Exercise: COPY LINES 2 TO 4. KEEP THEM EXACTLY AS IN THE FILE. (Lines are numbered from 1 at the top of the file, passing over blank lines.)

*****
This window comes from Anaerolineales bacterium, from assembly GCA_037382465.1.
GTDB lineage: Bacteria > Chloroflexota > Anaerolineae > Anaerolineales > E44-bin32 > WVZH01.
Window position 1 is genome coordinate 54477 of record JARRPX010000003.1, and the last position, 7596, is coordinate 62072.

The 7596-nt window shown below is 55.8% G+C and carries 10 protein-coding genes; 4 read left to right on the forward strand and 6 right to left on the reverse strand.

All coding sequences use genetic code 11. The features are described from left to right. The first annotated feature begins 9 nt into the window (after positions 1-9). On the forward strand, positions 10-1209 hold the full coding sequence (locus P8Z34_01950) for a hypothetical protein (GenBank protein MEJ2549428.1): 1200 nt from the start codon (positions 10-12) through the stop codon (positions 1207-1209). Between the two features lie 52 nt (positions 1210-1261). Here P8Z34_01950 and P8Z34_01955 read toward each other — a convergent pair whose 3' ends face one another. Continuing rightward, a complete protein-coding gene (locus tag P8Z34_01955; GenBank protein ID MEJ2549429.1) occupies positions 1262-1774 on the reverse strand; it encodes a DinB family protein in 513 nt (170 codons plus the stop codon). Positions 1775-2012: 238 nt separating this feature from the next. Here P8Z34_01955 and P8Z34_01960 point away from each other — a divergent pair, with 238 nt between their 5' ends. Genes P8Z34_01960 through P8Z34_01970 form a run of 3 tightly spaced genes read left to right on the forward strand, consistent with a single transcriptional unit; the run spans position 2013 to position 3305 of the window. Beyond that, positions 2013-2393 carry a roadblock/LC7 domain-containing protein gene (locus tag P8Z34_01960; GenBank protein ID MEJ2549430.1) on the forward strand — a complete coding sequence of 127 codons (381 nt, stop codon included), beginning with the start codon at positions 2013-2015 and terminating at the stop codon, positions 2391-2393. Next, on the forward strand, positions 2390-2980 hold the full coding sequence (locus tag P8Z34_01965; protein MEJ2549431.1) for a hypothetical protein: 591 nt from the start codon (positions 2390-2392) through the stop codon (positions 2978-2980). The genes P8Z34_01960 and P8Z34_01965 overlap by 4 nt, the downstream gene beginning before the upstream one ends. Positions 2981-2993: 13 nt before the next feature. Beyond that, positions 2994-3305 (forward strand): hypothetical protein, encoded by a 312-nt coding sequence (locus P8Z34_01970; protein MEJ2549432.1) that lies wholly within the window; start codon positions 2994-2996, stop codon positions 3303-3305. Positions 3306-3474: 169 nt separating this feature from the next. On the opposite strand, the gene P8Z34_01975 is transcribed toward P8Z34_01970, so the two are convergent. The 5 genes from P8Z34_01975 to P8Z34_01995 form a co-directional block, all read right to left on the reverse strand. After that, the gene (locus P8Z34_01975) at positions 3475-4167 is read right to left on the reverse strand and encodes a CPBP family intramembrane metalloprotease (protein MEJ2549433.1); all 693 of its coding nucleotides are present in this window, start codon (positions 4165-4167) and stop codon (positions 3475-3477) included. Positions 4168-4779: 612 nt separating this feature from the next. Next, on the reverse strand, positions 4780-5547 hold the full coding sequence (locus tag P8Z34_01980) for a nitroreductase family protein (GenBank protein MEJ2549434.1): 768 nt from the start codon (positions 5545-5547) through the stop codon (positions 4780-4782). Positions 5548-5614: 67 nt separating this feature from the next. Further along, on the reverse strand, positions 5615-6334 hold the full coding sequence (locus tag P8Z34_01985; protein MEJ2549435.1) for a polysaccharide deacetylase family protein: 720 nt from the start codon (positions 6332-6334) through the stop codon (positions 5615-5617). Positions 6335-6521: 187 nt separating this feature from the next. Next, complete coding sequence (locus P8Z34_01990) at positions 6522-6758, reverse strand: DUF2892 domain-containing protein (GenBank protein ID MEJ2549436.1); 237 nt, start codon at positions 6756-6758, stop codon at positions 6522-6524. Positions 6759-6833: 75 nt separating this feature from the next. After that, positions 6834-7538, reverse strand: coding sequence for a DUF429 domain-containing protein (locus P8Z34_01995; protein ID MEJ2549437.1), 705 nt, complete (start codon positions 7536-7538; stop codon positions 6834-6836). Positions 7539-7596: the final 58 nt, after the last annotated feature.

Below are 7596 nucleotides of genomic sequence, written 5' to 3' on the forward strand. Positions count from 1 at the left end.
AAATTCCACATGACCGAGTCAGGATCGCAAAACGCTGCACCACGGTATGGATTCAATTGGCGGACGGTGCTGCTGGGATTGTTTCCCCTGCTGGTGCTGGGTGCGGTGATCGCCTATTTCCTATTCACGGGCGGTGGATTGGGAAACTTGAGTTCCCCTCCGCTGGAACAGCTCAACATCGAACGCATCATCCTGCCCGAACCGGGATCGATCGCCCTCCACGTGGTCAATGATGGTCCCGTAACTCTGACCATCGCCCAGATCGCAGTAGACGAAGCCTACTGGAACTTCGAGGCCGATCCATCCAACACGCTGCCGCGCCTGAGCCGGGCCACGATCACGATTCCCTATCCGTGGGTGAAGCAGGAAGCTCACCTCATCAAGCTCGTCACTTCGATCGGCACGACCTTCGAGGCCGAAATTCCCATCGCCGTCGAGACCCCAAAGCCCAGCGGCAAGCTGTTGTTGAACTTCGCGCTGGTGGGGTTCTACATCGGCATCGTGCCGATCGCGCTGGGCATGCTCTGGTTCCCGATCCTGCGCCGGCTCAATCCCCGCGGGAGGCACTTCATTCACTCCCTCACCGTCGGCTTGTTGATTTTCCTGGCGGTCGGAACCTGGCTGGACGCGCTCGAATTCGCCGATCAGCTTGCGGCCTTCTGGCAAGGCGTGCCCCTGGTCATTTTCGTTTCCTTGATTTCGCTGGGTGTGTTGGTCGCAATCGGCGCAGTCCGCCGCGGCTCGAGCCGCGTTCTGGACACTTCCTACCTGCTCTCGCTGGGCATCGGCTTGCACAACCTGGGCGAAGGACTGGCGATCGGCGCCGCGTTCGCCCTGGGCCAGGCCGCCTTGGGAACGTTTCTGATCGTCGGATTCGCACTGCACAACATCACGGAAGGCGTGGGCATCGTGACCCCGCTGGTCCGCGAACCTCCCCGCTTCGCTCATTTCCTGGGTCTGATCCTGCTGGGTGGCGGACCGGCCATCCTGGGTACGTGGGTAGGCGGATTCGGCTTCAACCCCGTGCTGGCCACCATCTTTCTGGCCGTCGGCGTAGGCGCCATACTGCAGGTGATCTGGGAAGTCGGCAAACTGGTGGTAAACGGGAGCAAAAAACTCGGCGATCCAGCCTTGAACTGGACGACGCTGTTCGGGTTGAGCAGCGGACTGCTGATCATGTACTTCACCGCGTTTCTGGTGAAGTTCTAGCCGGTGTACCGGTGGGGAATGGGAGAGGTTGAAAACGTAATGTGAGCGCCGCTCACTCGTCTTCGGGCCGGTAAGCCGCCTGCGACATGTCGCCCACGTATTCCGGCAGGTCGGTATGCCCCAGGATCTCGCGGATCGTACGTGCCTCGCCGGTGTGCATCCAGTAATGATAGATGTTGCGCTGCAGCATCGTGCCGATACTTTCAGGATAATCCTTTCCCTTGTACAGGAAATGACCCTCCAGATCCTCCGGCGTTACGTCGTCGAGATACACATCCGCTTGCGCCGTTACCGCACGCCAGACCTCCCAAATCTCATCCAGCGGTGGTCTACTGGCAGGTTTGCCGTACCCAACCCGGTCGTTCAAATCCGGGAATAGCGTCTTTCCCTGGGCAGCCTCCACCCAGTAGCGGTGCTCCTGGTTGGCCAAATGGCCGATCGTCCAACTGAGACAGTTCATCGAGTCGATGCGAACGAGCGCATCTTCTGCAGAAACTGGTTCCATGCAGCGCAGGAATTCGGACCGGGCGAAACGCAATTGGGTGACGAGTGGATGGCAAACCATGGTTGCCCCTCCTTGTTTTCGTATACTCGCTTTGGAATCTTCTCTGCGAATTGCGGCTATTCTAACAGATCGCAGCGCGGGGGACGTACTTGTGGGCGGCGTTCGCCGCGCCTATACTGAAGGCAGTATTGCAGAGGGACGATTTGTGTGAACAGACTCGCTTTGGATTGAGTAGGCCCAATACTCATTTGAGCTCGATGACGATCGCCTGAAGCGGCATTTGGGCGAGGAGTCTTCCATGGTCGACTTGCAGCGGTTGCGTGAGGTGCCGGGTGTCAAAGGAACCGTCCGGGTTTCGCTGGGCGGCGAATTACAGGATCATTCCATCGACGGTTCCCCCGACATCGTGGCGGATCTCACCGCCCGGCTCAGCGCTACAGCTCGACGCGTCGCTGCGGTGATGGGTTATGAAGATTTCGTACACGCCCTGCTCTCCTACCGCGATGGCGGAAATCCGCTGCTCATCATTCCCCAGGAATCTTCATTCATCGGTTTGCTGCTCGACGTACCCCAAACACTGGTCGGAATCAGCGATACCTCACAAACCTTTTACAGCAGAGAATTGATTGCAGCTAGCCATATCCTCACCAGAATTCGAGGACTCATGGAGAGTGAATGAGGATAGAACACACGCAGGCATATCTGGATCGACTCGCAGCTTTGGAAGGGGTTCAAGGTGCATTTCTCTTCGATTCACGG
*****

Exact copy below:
GTDB lineage: Bacteria > Chloroflexota > Anaerolineae > Anaerolineales > E44-bin32 > WVZH01.
Window position 1 is genome coordinate 54477 of record JARRPX010000003.1, and the last position, 7596, is coordinate 62072.

The 7596-nt window shown below is 55.8% G+C and carries 10 protein-coding genes; 4 read left to right on the forward strand and 6 right to left on the reverse strand.